Tuesday, January 1, 2019

Looking Back on Ten Years of Writing....

Once upon a time I loved books. Don't get me wrong, I still do. Very much. Books are an essential part of my life. But I was someone who loved books and spent a lot of time, consciously or not, making up stories and "what ifs" in my head.

"Where does that road go?" or "Those two people holding hands. How'd they meet?" I even researched, finding topics that interested me and striving to learn all I could to the point of a friend calling these information gathering jaunts my "latest obsession." Yes, I heard those words in Dr. Frank-N-Furter's voice.

Anyway, while surrounding myself with books, I thought of writing my own. The people in my life at the time, who should have been supportive, laughed and told me I couldn't write because I wasn't smart enough, didn't hold a college degree, ecetera, ecetera. Trusting soul that I was, I believed them.

I made up stories for my children, some that are soon to see the light of day as kids' books, but otherwise I kept the stories in my head to myself.


The road to my writing destiny led me to a fanfiction site, and when I praised the work of a few of the authors, one asked why I didn't write. I explained that I was a reader, not a writer.


I started writing, dabbling on the site a bit. Due to my desire to help others, the administrators asked if I'd like to help moderate the site. I also became a beta reader and crit partner to the masses.

One of those administrators became the best friend I could ever hope to have. She told me the story of the lodgepole pine. The cones are sealed with resin. The only way to release the seeds is to apply heat. I mean serious heat. As in forest fires. Now, forest fires are deadly and destructive, but without them, there would be no new lodgepole pines. The newly released seeds quickly take root and repopulate burned areas. She even gave me a sprig of lodgepole pine dipped in silver, that became a symbol of some trying times.

You see, my life burned to the ground, leaving me shaking and crying, wondering what happened,  how I'd ever move forward--or if I even could. I've lived a lot of years and those were the darkest days of my life.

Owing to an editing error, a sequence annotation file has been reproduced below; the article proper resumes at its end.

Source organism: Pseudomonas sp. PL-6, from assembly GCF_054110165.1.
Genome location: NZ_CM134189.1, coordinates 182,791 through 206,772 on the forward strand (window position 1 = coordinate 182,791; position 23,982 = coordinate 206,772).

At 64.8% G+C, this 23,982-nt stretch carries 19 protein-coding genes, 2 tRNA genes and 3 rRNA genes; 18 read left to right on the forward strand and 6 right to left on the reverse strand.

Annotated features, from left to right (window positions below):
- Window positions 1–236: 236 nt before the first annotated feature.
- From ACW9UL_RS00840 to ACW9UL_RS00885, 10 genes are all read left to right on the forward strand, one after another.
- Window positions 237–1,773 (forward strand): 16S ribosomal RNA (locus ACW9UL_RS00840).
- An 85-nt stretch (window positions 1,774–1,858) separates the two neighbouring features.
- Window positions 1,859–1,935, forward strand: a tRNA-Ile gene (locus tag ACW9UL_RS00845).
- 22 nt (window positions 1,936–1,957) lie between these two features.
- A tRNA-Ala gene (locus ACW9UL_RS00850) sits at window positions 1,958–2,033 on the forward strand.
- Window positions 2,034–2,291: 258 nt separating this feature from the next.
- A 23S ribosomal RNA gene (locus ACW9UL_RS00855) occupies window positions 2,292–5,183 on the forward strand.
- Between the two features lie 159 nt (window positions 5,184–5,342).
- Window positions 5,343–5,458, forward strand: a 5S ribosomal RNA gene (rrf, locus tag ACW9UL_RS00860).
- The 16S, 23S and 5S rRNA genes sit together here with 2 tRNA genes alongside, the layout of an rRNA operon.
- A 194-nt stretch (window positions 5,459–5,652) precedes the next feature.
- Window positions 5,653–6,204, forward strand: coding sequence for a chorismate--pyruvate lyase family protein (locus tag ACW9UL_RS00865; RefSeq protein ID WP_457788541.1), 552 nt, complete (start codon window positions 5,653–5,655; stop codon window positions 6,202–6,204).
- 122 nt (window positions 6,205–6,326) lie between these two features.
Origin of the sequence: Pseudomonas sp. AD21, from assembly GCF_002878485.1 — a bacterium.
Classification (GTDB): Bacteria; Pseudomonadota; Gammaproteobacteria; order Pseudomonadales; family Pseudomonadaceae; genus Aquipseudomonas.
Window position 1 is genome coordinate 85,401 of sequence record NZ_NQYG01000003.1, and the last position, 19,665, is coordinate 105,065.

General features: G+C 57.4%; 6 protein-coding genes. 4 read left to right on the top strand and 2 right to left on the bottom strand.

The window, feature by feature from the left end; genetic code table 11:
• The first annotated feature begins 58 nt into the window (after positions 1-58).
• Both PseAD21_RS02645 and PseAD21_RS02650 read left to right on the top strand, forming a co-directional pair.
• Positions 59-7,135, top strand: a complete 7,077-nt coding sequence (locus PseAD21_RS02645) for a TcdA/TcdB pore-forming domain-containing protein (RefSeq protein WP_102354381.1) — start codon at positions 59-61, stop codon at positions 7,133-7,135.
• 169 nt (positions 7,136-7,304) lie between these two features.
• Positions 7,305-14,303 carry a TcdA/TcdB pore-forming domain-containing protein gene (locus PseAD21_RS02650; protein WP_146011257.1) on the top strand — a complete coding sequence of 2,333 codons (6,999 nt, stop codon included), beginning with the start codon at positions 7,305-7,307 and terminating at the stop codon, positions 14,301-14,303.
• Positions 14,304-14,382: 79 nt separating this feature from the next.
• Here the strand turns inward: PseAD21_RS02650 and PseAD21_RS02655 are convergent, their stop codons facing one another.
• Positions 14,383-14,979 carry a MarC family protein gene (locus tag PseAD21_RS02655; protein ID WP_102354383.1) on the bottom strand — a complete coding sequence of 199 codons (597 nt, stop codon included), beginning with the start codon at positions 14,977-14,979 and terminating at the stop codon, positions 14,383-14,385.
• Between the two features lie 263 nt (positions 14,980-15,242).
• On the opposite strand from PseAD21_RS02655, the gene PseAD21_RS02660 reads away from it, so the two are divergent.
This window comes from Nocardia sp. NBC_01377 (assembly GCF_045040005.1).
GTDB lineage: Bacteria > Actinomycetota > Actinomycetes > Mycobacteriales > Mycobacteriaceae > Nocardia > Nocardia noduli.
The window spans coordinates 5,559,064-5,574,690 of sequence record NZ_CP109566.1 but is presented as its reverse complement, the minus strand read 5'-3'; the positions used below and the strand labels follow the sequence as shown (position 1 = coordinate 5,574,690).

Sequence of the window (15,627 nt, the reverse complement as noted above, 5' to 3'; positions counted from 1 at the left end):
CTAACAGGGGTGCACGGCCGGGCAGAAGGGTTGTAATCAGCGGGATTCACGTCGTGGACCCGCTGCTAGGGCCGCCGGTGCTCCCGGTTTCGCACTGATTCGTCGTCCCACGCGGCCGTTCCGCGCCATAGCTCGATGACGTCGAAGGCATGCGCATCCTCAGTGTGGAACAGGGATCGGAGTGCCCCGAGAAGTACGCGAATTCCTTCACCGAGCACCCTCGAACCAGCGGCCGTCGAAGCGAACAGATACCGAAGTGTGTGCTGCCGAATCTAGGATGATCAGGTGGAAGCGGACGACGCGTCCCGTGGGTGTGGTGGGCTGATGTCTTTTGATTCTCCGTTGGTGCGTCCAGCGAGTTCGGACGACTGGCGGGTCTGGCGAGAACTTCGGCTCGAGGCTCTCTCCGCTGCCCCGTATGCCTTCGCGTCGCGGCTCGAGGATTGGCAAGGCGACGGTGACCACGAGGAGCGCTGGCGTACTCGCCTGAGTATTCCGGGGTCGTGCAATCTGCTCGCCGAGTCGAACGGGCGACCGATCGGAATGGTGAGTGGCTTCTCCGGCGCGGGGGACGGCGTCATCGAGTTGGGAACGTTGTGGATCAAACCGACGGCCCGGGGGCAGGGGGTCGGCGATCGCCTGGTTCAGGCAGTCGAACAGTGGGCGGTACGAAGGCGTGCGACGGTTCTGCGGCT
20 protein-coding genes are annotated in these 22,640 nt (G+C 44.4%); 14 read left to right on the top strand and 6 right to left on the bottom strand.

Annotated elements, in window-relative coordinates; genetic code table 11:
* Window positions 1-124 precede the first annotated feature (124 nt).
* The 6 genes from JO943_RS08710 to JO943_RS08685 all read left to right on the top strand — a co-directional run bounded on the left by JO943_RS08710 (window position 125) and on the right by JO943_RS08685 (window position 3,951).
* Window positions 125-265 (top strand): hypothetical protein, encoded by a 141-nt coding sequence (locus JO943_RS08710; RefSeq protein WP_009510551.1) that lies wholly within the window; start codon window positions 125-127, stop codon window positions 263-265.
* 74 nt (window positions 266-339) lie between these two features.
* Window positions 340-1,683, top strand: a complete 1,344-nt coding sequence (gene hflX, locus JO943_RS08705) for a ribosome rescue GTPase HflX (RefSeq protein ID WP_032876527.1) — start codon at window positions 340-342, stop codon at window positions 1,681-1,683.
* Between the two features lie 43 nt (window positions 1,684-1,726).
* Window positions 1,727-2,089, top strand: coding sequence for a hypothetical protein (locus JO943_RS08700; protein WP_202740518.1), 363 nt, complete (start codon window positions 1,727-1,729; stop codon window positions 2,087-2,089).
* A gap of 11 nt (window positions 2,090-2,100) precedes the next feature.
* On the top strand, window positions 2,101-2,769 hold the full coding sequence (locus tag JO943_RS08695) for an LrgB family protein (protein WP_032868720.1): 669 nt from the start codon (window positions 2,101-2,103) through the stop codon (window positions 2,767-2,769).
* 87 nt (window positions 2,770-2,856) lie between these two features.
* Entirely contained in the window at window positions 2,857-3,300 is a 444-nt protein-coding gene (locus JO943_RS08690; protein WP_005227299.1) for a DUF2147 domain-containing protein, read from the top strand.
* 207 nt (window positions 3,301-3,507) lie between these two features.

This same friend urged me to write, to get all those negative feelings out. I didn't so much write The Telling as cut myself open and bleed on the pages. Every self-doubt, every fear, every insecurity is in that book for all to see. I poured all my flaws into the characters, and each character but one is my attempt to evaluate where I've been and how to move forward.

A strange thing happened. As I wrote these imperfect characters, they began to show strengths, and I came to realize that, like the flaws, those were mine too. I learned to live again through the writing of that book.

Folks said to me of that time, "You always land on your feet." They couldn't be farther from the truth. But I've discovered that, no matter how far or fast you fall, if you get up quick enough only you'll know the true extent.

The Telling was too personal to sell. I published it chapter by chapter on different websites, and when I finally put it on Amazon, I tried to mark it free but for some reason they never did. Right now it makes .99 cents per copy, and I give the proceeds to PFLAG.

Anyway, I said all those characters were me but one: Jay. He was the steadfast person I wanted to be, who always knew what to do or say in any situation, the rock other people could always depend upon, and confident in himself. I was surprised when a reviewer called him "too perfect." However, they were right. I'd set unattainable goals for myself.

Still, like young pine trees, I thrived. One book turned into two, then three and four...

My work has won Rainbow Awards, and was a finalist in the 2012 Lambda Awards. Most importantly, I met people through The Telling, wonderful people, people who are fast friends to this day. I've chatted online with folks who said the story touched them, gave them hope...

I can't ask for a more important calling in life than to give other people hope.

It's been ten years since I wrote about that young soldier returning home, wounded and keeping secrets, and on January 5 I'll release my 20th novel, Suspicion (Diversion Book 7).  I'm no longer surrounded by negative people and I'm content. I've even had the great privilege of helping others obtain their writing dreams.

So to all of you out there who've been told you can't do or be what you want to, simply say, "Watch me."

No comments:

Post a Comment